Development of the ATAQ-IPF: a tool to assess quality of life in IPF
© Swigris et al; licensee BioMed Central Ltd. 2010
Received: 30 April 2010
Accepted: 31 July 2010
Published: 31 July 2010
There is no disease-specific instrument to assess health-related quality of life (HRQL) in patients with idiopathic pulmonary fibrosis (IPF).
Patients' perspectives were collected to develop domains and items for an IPF-specific HRQL instrument. We used item variance and Rasch analysis to construct the ATAQ-IPF (A Tool to Assess Quality of life in IPF).
The ATAQ-IPF version 1 is composed of 74 items comprising 13 domains. All items fit the Rasch model. Domains and the total instrument possess acceptable psychometric characteristics for a multidimensional questionnaire. The pattern of correlations between ATAQ-IPF scores and physiologic variables known to be important in IPF, along with significant differences in ATAQ-IPF scores between subjects using versus those not using supplemental oxygen, support its validity.
Patient-centered and careful statistical methodologies were used to construct the ATAQ-IPF version 1, an IPF-specific HRQL instrument. Simple summation scoring is used to derive individual domain scores as well as a total score. Results support the validity of the ATAQ-IPF, and future studies will build on that validity.
Patient reported outcomes (PRO), such as quality of life (QOL) or health-related QOL (HRQL), are commonly used endpoints in clinical studies and therapeutic trials in patients with pulmonary diseases. Instruments that assess PRO focus on the perceptions of patients with the condition of interest; as such, they generate meaningful data on disease effects not captured by other outcome measures.
HRQL instruments are generic or disease-specific. The merit of disease-specific instruments is that they contain only items pertinent to patients with the disease of interest. Because of this, disease-specific instruments tend to be more responsive than generic instruments to underlying change. Disease-specific HRQL instruments have been developed for a number of pulmonary conditions, including chronic obstructive pulmonary disease[1–3] and asthma,[4, 5] but not for idiopathic pulmonary fibrosis (IPF).
IPF is a progressive, fibrosing, parenchymal lung disease with distinctive pathophysiological processes. IPF has no reliably effective therapy, and survival rates are worse than for many cancers . In people with IPF, dyspnea limits physical activity, and hypoxemia ultimately develops, requiring patients to use supplemental oxygen. Given these discomforting aspects and the poor survival rates, it is not surprising that generic HRQL in patients with IPF is impaired [8, 9]. Because IPF lacks a cure, there is a great deal of interest in maintaining or improving HRQL, so patients can live with acceptable QOL for however long they survive. Without a disease-specific instrument, there will continue to be uncertainty regarding whether relevant aspects and effects of the disease are being measured adequately and whether drug therapies, or other interventions, have a net beneficial or adverse impact on HRQL. In this manuscript, we report on the development an IPF-specific HRQL instrument called the ATAQ-IPF (A Tool to Assess QOL in IPF) version 1.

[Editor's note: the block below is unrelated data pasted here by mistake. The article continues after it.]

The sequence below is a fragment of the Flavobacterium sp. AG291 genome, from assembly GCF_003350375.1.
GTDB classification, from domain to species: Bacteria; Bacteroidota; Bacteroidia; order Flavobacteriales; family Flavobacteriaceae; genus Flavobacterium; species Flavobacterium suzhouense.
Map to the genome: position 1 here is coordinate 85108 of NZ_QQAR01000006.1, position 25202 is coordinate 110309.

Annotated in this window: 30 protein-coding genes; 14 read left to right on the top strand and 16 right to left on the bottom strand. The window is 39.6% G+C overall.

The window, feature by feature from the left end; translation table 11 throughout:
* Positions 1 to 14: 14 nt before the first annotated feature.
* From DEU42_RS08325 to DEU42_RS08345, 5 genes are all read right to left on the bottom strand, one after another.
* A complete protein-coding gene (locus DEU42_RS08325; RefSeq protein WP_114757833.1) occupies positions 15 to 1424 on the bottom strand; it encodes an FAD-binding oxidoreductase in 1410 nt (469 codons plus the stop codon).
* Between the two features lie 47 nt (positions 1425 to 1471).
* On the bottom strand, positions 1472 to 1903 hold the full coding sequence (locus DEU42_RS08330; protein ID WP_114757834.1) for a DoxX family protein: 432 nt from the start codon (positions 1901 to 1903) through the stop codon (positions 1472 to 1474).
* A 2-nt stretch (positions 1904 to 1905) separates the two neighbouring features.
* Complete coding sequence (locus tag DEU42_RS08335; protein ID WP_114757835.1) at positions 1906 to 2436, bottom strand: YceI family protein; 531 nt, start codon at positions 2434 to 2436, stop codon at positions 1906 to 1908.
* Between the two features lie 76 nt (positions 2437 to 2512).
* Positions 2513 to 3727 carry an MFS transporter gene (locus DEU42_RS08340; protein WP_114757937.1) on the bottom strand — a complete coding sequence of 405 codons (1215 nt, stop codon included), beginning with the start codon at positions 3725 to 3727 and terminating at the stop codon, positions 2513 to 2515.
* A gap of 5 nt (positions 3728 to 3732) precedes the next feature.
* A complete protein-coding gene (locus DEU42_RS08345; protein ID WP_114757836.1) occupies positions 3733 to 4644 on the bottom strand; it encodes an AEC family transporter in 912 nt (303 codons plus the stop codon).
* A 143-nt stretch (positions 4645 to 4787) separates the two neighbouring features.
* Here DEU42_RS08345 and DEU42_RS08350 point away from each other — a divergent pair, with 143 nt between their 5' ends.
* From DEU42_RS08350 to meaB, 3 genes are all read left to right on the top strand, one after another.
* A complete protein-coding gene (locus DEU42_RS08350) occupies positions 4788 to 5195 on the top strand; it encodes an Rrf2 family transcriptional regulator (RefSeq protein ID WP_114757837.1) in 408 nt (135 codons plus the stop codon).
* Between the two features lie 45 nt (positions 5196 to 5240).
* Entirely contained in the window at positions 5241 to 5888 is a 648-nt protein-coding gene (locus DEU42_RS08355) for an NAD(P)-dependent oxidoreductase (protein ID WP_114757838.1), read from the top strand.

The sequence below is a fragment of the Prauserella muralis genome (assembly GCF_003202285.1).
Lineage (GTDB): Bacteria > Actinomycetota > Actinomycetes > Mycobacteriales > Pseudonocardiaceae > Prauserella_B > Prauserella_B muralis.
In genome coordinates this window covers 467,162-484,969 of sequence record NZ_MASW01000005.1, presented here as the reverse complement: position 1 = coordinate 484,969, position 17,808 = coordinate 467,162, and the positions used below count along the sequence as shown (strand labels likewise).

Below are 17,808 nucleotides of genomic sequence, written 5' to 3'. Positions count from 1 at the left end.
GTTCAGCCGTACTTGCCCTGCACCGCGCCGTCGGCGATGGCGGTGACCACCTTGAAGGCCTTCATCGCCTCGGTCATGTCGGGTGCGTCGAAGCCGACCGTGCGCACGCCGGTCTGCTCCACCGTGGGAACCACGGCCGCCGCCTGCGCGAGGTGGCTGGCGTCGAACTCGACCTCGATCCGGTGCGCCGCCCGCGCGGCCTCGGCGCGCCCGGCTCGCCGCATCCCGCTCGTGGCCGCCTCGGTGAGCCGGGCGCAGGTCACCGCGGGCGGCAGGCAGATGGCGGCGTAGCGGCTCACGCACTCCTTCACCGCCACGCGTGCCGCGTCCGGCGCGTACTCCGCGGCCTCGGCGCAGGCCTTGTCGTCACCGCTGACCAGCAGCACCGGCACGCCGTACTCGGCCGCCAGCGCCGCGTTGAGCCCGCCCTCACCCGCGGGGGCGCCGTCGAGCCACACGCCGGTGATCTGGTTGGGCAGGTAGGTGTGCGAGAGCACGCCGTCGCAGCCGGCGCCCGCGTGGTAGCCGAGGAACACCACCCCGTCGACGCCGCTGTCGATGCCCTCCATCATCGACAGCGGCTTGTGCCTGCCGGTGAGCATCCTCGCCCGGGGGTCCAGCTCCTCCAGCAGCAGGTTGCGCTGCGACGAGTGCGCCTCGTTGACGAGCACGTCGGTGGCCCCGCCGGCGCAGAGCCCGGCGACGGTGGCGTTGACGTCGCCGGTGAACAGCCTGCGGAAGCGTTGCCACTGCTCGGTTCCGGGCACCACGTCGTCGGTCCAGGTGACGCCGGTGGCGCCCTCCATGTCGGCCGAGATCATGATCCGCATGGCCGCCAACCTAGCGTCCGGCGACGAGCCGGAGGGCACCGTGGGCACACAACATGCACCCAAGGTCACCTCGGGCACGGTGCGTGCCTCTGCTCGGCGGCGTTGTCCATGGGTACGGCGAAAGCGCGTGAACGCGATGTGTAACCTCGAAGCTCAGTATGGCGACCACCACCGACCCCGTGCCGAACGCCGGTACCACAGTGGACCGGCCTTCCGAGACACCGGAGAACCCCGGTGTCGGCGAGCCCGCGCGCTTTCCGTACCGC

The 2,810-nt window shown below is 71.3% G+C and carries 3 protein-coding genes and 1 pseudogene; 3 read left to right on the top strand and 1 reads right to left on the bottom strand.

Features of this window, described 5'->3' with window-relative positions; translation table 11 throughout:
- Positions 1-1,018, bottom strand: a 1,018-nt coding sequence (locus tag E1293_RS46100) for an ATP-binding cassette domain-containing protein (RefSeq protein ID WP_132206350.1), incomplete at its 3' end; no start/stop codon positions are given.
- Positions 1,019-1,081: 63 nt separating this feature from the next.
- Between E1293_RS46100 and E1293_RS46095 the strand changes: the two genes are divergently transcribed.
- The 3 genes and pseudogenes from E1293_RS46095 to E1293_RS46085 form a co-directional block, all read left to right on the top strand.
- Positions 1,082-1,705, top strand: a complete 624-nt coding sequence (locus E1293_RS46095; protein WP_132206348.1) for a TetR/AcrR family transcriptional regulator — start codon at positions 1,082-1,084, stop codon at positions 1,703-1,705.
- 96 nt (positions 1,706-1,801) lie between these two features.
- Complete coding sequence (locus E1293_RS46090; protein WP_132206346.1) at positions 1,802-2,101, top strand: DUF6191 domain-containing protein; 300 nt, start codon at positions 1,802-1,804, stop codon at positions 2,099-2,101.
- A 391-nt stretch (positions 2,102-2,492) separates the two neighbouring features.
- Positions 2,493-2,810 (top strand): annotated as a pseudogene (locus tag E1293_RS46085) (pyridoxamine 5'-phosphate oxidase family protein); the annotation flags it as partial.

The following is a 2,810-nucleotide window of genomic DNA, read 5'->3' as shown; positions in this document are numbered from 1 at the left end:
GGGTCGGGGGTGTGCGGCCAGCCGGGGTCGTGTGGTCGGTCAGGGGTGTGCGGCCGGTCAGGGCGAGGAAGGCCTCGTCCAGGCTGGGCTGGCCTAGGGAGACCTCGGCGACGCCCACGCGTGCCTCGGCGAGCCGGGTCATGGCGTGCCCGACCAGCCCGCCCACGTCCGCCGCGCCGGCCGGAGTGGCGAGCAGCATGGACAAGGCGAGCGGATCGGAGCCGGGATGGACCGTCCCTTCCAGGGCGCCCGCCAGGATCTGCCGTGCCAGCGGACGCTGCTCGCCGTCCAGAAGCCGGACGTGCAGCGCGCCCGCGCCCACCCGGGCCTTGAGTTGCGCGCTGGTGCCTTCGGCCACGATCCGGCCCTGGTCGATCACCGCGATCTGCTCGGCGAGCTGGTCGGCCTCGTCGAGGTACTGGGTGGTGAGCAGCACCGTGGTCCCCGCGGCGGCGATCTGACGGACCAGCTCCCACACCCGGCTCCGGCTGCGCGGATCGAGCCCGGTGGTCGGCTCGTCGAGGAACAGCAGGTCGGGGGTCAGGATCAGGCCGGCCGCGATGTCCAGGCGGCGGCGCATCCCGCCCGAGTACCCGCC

Phase I: Item Development
Development of the ATAQ-IPF began with the conduct of three focus groups and five in-depth interviews with individual IPF patients, through which we conceptualized a framework for describing HRQL in IPF. Details of this step were reported previously . We used themes and whenever possible, exact phrases spoken by focus group members or interviewees to develop domains and a pool of over 200 total items. In two additional focus groups, each with eight IPF patients, we reviewed domains (derived from themes) and items to ensure appropriate wording and coverage and to make revisions if necessary. Reordering and renaming of the original 12 yielded 14 domains: Cough, Dyspnea, Forethought, Sleep, Mortality, Exhaustion, Emotional Well-being, Spirituality, Social Participation, Finances, Independence, Sexual Health, Relationships, and Therapies. At this stage, the pool consisted of 207 items. All items employed a five-point Likert response format.
Phase II: Domain and Response Category Refinement and Item Reduction
Next, we enrolled 95 subjects with IPF (89 from the Interstitial Lung Disease (ILD) clinic at National Jewish Health and 6 from the ILD clinic at the University of Pennsylvania) who responded to the 207-item pool. IPF was diagnosed by multi-disciplinary consensus, according to internationally accepted guidelines . We sequentially applied a selection criterion (based on response variance) and Rasch analysis to pare down items. First, items were retained if the sum of the proportion of respondents affirming response options (1) "Strongly disagree" or (2) "Disagree somewhat" was ≥ 25% and options (4) "Agree somewhat" or (5) "Strongly agree" was ≥ 25% (i.e., 1 + 2 ≥ 25% and 4 + 5 ≥ 25%); other items were eliminated.